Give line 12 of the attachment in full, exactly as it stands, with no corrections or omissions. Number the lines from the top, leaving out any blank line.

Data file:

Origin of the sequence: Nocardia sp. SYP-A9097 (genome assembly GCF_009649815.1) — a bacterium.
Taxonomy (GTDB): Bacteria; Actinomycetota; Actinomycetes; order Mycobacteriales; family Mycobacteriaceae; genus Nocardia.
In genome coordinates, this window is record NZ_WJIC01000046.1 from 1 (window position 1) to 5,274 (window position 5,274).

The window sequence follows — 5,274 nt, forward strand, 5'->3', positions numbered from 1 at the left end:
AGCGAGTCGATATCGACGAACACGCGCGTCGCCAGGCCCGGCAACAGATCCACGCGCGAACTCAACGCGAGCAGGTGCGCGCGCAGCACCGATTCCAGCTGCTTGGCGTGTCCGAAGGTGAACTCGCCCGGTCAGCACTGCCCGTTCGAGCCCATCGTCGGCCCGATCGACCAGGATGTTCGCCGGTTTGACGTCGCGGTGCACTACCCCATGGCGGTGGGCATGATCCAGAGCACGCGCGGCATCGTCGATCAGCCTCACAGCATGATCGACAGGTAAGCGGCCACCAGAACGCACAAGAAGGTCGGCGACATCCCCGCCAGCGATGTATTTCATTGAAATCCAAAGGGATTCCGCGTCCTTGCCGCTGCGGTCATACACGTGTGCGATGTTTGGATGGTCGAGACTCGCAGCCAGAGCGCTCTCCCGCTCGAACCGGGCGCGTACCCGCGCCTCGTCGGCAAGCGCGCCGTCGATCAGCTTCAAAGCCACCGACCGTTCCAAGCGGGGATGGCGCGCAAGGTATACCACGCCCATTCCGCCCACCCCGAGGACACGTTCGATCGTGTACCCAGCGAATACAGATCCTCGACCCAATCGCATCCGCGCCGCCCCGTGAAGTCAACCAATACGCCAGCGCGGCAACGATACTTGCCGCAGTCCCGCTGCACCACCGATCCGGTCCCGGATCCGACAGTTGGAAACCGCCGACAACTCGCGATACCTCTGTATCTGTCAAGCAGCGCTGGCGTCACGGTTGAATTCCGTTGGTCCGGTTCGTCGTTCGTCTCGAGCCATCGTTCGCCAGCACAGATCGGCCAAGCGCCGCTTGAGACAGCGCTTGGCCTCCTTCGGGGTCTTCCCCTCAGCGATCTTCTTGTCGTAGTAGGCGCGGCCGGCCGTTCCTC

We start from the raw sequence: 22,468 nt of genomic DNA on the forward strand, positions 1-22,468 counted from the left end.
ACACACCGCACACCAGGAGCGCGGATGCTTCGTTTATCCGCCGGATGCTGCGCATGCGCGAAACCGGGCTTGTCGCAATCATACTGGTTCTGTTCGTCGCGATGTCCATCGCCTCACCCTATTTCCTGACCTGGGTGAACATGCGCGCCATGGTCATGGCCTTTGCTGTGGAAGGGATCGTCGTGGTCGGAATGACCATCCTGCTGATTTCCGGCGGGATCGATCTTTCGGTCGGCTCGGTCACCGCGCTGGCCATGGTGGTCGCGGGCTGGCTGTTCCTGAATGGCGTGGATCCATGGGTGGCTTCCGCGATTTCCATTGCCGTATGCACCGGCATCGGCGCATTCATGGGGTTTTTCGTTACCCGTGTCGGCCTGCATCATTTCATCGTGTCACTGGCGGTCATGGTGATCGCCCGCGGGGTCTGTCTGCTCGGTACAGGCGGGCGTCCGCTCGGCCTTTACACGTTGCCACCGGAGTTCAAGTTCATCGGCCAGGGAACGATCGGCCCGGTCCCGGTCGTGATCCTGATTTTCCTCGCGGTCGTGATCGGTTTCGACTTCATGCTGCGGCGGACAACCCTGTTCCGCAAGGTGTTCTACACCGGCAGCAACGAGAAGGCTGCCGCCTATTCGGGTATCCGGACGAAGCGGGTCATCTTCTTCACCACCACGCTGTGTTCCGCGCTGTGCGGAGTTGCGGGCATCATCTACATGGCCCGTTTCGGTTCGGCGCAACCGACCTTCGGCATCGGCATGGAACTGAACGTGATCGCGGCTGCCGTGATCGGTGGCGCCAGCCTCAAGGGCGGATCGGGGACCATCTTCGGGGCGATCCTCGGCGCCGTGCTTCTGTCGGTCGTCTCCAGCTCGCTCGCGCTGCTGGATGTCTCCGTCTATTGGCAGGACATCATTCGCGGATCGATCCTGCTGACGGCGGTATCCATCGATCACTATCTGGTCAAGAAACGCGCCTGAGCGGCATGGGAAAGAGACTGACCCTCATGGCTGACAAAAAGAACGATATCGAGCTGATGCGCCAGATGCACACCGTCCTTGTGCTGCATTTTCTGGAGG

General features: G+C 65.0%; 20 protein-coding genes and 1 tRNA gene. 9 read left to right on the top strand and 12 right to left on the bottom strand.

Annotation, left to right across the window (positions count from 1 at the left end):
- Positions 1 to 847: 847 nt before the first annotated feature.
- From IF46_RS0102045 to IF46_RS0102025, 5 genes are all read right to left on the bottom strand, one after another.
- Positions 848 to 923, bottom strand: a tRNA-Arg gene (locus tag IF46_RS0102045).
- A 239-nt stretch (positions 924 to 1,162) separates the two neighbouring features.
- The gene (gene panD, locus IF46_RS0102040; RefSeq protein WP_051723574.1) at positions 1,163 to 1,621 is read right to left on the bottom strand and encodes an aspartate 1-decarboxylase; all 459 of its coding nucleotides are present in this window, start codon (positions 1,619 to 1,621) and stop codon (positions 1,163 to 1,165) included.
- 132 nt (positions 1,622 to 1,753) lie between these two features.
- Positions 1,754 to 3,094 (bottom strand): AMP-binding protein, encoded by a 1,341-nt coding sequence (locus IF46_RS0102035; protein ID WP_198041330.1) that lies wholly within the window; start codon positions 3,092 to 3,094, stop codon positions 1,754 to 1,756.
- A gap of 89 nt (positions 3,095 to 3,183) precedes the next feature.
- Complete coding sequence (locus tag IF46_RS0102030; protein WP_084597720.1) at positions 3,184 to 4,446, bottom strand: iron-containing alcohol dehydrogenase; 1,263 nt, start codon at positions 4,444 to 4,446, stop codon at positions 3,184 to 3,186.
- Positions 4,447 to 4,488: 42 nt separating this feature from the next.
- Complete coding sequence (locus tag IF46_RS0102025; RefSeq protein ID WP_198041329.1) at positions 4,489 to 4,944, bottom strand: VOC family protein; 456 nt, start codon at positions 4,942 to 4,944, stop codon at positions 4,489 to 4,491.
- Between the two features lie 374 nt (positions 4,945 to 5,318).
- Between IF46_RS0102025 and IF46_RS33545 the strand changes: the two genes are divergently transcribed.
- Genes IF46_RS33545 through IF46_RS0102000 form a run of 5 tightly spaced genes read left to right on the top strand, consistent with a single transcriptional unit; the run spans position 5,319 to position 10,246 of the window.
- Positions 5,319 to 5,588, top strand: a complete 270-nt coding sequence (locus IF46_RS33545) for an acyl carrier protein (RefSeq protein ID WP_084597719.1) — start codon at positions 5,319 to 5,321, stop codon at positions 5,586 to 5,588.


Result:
- Positions 848 to 923, bottom strand: a tRNA-Arg gene (locus tag IF46_RS0102045).